Author + information
- Received March 21, 2013
- Accepted April 9, 2013
- Published online November 12, 2013.
- Anton P. van de Woestijne, MD∗,
- Yolanda van der Graaf, MD, PhD†,
- An-Ho Liem, MD, PhD‡,
- Maarten J.M. Cramer, MD, PhD§,
- Jan Westerink, MD, PhD∗,
- Frank L.J. Visseren, MD, PhD∗∗ (, )
- SMART Study Group
- ∗Department of Vascular Medicine, University Medical Center Utrecht, Utrecht, the Netherlands
- †Julius Center for Health Sciences and Primary Care, University Medical Center Utrecht, Utrecht, the Netherlands
- ‡Department of Cardiology, Sint Franciscus Gasthuis, Rotterdam, the Netherlands
- §Department of Cardiology, University Medical Center Utrecht, Utrecht, the Netherlands
- ↵∗Reprint requests and correspondence:
Dr. Frank L. J. Visseren, Department of Vascular Medicine, University Medical Center Utrecht, P.O. Box 85500, 3508 GA Utrecht, the Netherlands.
Objectives This study sought to evaluate the vascular risk of low high-density lipoprotein-cholesterol (HDL-C) in relation to the use and intensity of lipid-lowering medication in patients with clinically manifest vascular diseases.
Background Low levels of HDL-C are associated with an increased risk for vascular diseases and may contribute to residual vascular risk in patients already treated for other risk factors. However, post-hoc analyses from statin trials indicate that the vascular risk associated with low HDL-C may be low or even absent in patients using intensive statin therapy.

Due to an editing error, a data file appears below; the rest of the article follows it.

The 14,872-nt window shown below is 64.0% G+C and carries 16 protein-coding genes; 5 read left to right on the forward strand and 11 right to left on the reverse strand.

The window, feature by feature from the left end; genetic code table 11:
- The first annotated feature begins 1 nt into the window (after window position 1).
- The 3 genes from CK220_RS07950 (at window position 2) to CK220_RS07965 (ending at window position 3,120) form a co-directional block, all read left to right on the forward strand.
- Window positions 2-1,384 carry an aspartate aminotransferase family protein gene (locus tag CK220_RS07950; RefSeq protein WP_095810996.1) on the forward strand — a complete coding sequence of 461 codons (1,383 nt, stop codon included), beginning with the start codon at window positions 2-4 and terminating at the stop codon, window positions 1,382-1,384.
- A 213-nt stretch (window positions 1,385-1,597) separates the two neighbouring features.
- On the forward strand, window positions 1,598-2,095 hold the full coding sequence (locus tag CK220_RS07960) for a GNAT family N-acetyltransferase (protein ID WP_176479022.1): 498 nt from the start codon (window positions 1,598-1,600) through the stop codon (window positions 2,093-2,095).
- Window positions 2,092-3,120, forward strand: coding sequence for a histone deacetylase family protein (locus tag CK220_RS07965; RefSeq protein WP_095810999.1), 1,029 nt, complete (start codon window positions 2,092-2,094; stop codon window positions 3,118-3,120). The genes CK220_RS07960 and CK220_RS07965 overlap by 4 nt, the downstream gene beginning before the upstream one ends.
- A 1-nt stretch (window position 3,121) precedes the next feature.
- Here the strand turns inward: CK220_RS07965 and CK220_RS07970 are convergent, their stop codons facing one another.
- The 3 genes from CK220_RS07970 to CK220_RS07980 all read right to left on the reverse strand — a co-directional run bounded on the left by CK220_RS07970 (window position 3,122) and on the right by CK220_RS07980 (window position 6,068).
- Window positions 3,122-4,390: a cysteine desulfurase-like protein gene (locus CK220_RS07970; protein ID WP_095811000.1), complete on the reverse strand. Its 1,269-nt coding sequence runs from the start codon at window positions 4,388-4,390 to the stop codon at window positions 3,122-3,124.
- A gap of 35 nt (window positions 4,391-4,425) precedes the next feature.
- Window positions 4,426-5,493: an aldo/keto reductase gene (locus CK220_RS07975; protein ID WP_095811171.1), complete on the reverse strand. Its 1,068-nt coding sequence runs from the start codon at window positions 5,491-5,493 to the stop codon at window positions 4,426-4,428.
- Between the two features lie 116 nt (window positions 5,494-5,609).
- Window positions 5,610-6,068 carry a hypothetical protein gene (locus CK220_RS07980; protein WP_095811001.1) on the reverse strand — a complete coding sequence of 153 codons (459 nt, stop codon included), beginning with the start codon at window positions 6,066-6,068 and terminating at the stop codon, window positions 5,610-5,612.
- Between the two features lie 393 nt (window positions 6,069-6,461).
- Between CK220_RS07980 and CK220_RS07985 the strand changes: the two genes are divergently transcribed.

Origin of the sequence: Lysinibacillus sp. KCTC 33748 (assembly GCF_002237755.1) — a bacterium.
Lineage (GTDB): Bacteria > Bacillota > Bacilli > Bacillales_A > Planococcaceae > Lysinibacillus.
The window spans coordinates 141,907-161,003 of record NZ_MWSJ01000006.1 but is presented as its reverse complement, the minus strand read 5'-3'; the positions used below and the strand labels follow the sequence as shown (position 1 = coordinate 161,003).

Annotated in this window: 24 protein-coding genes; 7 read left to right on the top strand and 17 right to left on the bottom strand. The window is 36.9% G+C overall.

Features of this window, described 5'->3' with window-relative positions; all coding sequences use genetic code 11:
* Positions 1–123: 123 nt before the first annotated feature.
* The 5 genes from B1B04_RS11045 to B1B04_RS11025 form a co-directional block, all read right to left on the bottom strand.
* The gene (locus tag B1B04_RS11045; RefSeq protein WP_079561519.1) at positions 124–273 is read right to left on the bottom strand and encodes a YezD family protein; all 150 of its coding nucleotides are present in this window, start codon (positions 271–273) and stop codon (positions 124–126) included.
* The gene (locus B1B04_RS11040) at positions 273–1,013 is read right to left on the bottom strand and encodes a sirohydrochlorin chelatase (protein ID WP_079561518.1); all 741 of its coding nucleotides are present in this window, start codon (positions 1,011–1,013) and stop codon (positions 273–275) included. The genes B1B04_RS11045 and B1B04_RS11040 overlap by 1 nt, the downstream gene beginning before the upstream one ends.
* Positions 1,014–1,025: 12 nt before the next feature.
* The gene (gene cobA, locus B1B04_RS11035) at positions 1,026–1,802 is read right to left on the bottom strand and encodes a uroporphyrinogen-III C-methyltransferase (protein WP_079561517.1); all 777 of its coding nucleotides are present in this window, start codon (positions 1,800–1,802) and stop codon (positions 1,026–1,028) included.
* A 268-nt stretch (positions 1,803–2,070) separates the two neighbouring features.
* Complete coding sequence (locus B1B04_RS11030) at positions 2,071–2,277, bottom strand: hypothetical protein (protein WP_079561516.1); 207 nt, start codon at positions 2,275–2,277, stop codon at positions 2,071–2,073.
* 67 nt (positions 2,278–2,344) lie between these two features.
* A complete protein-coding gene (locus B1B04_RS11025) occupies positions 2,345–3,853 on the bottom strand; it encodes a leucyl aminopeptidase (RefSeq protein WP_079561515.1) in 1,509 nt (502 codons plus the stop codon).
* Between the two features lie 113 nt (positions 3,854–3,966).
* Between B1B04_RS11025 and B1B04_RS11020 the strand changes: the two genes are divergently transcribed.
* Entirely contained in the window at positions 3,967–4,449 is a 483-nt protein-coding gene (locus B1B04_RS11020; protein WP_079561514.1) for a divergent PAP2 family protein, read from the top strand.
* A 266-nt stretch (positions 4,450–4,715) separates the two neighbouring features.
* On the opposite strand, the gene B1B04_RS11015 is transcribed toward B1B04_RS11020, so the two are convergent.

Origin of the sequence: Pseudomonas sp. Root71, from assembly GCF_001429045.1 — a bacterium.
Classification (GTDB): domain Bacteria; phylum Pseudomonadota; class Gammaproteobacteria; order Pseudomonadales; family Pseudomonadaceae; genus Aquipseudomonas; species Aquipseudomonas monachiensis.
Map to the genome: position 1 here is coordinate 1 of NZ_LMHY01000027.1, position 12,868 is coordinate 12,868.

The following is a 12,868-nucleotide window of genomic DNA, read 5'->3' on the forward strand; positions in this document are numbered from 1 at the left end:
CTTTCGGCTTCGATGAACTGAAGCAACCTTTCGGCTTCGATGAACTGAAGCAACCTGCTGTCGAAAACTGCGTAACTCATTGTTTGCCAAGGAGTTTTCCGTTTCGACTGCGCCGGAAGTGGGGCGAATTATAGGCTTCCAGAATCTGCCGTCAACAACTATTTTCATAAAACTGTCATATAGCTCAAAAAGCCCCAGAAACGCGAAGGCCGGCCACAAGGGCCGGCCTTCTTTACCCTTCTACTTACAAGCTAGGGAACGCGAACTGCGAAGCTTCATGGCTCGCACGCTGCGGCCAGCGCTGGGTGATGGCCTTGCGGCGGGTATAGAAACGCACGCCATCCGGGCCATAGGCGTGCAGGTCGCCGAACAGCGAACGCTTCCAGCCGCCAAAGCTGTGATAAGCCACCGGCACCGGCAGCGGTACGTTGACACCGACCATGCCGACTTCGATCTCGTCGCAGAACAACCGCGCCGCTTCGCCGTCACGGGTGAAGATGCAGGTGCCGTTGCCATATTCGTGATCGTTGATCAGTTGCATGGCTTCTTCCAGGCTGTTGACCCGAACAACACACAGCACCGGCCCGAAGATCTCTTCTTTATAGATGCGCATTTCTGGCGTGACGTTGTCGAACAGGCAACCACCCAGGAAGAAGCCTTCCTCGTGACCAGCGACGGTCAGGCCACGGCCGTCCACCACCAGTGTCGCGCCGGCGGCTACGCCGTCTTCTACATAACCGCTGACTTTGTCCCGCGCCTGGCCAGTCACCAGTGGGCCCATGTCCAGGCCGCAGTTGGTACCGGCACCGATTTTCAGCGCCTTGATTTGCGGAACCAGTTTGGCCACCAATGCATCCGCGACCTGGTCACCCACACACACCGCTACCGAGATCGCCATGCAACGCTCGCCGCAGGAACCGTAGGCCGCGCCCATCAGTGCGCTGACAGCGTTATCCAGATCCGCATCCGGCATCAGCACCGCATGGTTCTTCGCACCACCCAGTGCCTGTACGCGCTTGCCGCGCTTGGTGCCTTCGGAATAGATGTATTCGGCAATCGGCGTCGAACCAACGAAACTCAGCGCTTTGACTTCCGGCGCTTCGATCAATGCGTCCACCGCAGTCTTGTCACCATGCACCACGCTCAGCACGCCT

Methods We performed a prospective cohort study of 6,111 patients with manifest vascular disease. Cox proportional hazards models were used to evaluate the risk of HDL-C on vascular events in patients using no, usual dose, or intensive lipid-lowering therapy.
Results New vascular events (myocardial infarction, stroke, or vascular death) occurred in 874 subjects during a median follow-up of 5.4 years (interquartile range: 2.9 to 8.6 years). In patients not using lipid-lowering medication at baseline (n = 2,153), a 0.1 mmol/l increase in HDL-C was associated with a 5% reduced risk for all vascular events (hazard ratio [HR]: 0.95; 95% confidence interval [CI]: 0.92 to 0.99). In patients on usual dose lipid-lowering medication (n = 1,910) there was a 6% reduced risk (HR: 0.94; 95% CI: 0.90 to 0.98). However, in patients using intensive lipid-lowering treatment (n = 2,046), HDL-C was not associated with recurrent vascular events (HR: 1.02; 95% CI: 0.98 to 1.07) irrespective of low-density lipoprotein cholesterol level.
Conclusions In patients with clinically manifest vascular disease using no or usual dose lipid-lowering medication, low plasma HDL-C levels are related to increased vascular risk, whereas in patients using intensive lipid-lowering medication, HDL-C levels are not related to vascular risk.
The SMART study was financially supported by a grant of the University Medical Centre Utrecht. Dr. Visseren’s department receives grant support from the Netherlands Organisation for Health Research and Development and the Catharijne Foundation Utrecht; and speaker fees from Merck. All other authors have reported that they have no relationships relevant to the contents of this paper to disclose.
- Received March 21, 2013.
- Accepted April 9, 2013.
- American College of Cardiology Foundation